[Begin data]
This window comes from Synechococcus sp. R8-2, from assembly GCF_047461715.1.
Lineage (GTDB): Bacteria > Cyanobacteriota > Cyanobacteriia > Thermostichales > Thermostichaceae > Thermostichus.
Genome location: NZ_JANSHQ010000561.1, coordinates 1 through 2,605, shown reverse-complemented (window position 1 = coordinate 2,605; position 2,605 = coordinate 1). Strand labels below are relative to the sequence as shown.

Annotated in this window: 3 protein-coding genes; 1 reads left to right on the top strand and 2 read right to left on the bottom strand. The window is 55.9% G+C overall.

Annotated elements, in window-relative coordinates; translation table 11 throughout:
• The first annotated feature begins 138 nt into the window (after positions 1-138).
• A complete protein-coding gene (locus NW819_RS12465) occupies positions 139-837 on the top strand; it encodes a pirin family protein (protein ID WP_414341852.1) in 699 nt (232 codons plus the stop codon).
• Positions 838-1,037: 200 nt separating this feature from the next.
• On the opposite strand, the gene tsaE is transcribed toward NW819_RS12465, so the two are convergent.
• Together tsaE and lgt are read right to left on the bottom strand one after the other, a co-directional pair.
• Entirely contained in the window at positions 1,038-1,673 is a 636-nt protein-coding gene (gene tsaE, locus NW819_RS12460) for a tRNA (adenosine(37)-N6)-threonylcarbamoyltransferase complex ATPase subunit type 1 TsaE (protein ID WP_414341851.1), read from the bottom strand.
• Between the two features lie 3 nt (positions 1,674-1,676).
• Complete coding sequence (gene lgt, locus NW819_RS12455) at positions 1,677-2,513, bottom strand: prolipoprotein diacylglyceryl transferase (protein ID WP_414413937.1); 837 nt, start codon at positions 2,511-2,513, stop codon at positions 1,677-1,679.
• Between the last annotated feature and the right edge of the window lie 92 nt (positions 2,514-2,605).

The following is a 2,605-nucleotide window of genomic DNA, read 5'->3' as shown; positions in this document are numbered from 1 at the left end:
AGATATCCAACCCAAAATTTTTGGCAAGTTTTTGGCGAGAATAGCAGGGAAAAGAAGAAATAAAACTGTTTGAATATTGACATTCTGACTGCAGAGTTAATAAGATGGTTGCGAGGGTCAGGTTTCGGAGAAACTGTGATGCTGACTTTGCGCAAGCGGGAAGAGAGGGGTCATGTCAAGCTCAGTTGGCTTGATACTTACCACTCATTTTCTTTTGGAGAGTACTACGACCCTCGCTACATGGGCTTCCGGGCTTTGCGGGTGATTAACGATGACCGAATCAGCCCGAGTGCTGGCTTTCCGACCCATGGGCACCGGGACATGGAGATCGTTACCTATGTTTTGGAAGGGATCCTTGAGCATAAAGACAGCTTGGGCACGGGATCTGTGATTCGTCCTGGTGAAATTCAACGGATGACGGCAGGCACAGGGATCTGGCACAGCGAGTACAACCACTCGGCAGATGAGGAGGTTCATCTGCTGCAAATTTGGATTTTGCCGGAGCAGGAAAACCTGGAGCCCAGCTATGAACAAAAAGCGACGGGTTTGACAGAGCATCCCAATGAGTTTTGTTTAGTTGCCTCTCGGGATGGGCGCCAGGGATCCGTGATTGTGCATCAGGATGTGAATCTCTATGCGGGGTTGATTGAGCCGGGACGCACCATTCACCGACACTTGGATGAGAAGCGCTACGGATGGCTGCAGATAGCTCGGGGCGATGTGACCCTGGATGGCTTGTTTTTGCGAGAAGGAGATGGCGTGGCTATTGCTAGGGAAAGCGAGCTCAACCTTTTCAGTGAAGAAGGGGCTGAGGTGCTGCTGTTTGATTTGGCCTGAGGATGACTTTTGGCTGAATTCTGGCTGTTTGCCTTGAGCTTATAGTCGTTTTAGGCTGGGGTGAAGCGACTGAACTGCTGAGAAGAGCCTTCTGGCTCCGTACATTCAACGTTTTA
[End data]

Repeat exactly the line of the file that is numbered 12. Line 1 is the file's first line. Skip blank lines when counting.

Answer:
• Between the two features lie 3 nt (positions 1,674-1,676).